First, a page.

Laurie Gorelick: Steampunk Style

January 15, 2013

How many of you know that some of today’s home furnishing styles reflect a unique cult aesthetic known as Steampunk? Originating in the futuristic fantasies of 19th century authors Jules Verne and H.G. Wells, Steampunk attempts to blend the disparate styles of the Victorian, Industrial and Technological Ages. It gained momentum in the late 1980s, early 90s, and now infuses everything from fiction to fashion and design. Imagine trying to combine Industrial Age gadgets and machinery—as primitive as they may seem today—with LCD monitors, and then cloak them in the dark oak and fringed, tufted velvets of the Victorian Age. That’s Steampunk.

Typical in Steampunk design are rusticated metals, industrial salvage and reclaimed woods. Pieces are accessorized with vintage hardware, early aviation and steamship ephemera, valves, gears and gadgets. But to be authentic, Steampunk must incorporate modern technology. So the essence of Steampunk is a fusion of opposites. It’s the marriage of past and present, man and machine, form and function.

A guru of Steampunk design happens to live locally in Sharon, Massachusetts. As Bruce Rosenbaum and his wife, Melanie, began decorating their circa 1901 Victorian house, what evolved was a vernacular home on the outside but something extraordinary on the inside. In Bruce and Melanie’s house, mostly everything has been repurposed from Victorian antiques. A late 1800s wood-burning stove is transformed with a modern glass cook-top. A Victorian pipe organ has become a computer workstation. Bruce and Melanie’s home is so famous—or infamous—it’s appeared on MTV’s “Extreme Cribs.”

The exterior of the Rosenbaum house gives away little about what’s inside. Photo courtesy of Bruce Rosenbaum

The kitches fuses a Victorian feel with modern comforts. Photo courtesy of Bruce Rosenbaum

The antique wood stove features an electric cooktop. Photo courtesy of Bruce Rosenbaum

The computer workstation is nothing if not creative. Photo courtesy of Bruce Rosenbaum

What is the attraction to Steampunk? According to Bruce Rosenbaum, it’s a response to today’s “throw-away society.” Specifically, technological advancements have robbed many things of value and relevance while homogenizing the design of what’s left. Steampunk satisfies the nostalgia for things that are unique and intricate. It also enables its followers to take items of value, give them a purpose and have them tell a story. You could also say that Steampunk is part and parcel of the green design movement.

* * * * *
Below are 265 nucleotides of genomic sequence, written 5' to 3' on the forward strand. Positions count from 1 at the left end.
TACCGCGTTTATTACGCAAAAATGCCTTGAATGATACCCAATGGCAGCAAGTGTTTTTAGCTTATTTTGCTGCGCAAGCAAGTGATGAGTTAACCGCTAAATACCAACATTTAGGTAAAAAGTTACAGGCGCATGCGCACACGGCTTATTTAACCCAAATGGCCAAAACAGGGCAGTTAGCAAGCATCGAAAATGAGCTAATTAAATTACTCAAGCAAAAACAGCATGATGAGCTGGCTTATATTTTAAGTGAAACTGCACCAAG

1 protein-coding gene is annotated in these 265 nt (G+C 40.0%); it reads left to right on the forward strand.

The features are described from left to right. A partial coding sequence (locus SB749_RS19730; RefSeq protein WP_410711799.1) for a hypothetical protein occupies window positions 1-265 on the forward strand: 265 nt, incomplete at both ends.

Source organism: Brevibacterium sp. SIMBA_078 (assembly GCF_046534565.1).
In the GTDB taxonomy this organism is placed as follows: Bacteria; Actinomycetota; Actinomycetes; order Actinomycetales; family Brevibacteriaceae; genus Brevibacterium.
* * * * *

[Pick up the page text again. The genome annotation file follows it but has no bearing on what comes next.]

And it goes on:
Although Bruce and Melanie’s creations are extreme, evidence of Steampunk in mainstream design is abundant. Industrial chic? That’s Steampunk. Here are a few examples:

Liz Stiving Nichols shared this photo of a vintage washbasin she used  in a client’s home on the New England Home blog back in October. Photo by Eric Roth

The Richards’ Metal collection from Restoration Hardware. Photo courtesy of Restoration Hardware

Ralph Lauren Printer’s Table from the RLH Collection. Photo courtesy of Ralph Lauren

The Verne Pendant by Currey and Company. Photo courtesy of Currey and Company

This lavatory faucet with metal wheel handles is part of the Atlas Collection by Waterworks. Photo courtesy of Waterworks

Oly Amelia chest. Photo courtesy of Oly Studio

If these alone aren’t proof that Steampunk has entered the mainstream, look at Sherwin-Williams’s 2013 Color Forecast: Opposites Attract. The title alone is philosophically Steampunk. At one extreme of this color forecast is the “high-voltage” palette, reflecting the electric colors of modern technology. At the other is “midnight mystery” which is decidedly Steampunk. Its rustic reds, golds, deep sea blues, murky greens and shadowy browns are evocative of Victorian and Edwardian times. Says Heather Bourgeois, designer account executive at the Boston Design Center for Sherwin-Williams, the “midnight mystery” palette is a throw-back to when art, science and technology merged. According to Heather, given the concentration of leaders in art, science and technology in this area, it makes sense that not only this color palette, but Steampunk as a style, has regional appeal.

The color chart from Sherwin Williams “Midnight Mystery” palette. Photo courtesy of Sherwin Williams

Everyone can go a little Steampunk. Start with distressed leathers, brass nail heads and riveted metals. Add some gears, valves and old-machine parts. You’re on your way. Want to learn more? Watch for announcements from the Boston Design Center regarding a spring seminar sponsored by Sherwin-Williams and ModVic, the design company launched by the Rosenbaums, focusing on Steampunk culture and design.

-Laurie Gorelick

Laurie Gorelick is a New England-based interior designer whose practice focuses on residential and hospitality spaces. With over 15 years of experience, Laurie’s designs have appeared in print and digital media and several show houses including the most recent 2012 Junior League of Boston Show House. Her blog, which she began one year ago, has been recognized by House Beautiful magazine and voted as one of the top interior design blogs. To learn more about Laurie Gorelick Interiors and read the blog, please visit

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